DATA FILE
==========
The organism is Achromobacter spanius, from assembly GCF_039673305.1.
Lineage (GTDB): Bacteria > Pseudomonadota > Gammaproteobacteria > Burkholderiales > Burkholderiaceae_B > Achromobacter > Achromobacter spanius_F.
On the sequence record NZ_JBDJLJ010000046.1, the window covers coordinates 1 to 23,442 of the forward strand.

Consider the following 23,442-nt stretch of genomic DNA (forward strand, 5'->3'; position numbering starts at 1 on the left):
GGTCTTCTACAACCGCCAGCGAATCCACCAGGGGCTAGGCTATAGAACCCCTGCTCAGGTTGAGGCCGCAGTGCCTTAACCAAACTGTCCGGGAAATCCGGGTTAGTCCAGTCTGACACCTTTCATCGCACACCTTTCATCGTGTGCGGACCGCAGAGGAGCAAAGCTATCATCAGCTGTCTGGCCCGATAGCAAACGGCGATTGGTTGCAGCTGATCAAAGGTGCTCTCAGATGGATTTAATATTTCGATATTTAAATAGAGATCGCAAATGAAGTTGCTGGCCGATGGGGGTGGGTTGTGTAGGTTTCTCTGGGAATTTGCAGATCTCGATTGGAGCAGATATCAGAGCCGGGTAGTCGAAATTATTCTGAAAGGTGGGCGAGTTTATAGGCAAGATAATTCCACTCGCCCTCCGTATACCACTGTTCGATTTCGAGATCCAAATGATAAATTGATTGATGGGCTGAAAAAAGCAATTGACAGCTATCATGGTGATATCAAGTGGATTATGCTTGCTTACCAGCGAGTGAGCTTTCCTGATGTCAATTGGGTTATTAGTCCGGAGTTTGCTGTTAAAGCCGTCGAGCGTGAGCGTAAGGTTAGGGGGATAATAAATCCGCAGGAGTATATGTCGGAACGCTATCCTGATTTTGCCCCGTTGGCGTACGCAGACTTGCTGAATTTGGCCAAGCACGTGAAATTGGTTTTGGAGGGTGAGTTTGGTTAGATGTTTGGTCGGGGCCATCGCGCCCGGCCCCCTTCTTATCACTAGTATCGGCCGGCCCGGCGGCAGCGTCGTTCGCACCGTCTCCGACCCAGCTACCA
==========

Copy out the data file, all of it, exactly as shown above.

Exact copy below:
The organism is Achromobacter spanius, from assembly GCF_039673305.1.
Lineage (GTDB): Bacteria > Pseudomonadota > Gammaproteobacteria > Burkholderiales > Burkholderiaceae_B > Achromobacter > Achromobacter spanius_F.
On the sequence record NZ_JBDJLJ010000046.1, the window covers coordinates 1 to 23,442 of the forward strand.

Consider the following 23,442-nt stretch of genomic DNA (forward strand, 5'->3'; position numbering starts at 1 on the left):
GGTCTTCTACAACCGCCAGCGAATCCACCAGGGGCTAGGCTATAGAACCCCTGCTCAGGTTGAGGCCGCAGTGCCTTAACCAAACTGTCCGGGAAATCCGGGTTAGTCCAGTCTGACACCTTTCATCGCACACCTTTCATCGTGTGCGGACCGCAGAGGAGCAAAGCTATCATCAGCTGTCTGGCCCGATAGCAAACGGCGATTGGTTGCAGCTGATCAAAGGTGCTCTCAGATGGATTTAATATTTCGATATTTAAATAGAGATCGCAAATGAAGTTGCTGGCCGATGGGGGTGGGTTGTGTAGGTTTCTCTGGGAATTTGCAGATCTCGATTGGAGCAGATATCAGAGCCGGGTAGTCGAAATTATTCTGAAAGGTGGGCGAGTTTATAGGCAAGATAATTCCACTCGCCCTCCGTATACCACTGTTCGATTTCGAGATCCAAATGATAAATTGATTGATGGGCTGAAAAAAGCAATTGACAGCTATCATGGTGATATCAAGTGGATTATGCTTGCTTACCAGCGAGTGAGCTTTCCTGATGTCAATTGGGTTATTAGTCCGGAGTTTGCTGTTAAAGCCGTCGAGCGTGAGCGTAAGGTTAGGGGGATAATAAATCCGCAGGAGTATATGTCGGAACGCTATCCTGATTTTGCCCCGTTGGCGTACGCAGACTTGCTGAATTTGGCCAAGCACGTGAAATTGGTTTTGGAGGGTGAGTTTGGTTAGATGTTTGGTCGGGGCCATCGCGCCCGGCCCCCTTCTTATCACTAGTATCGGCCGGCCCGGCGGCAGCGTCGTTCGCACCGTCTCCGACCCAGCTACCA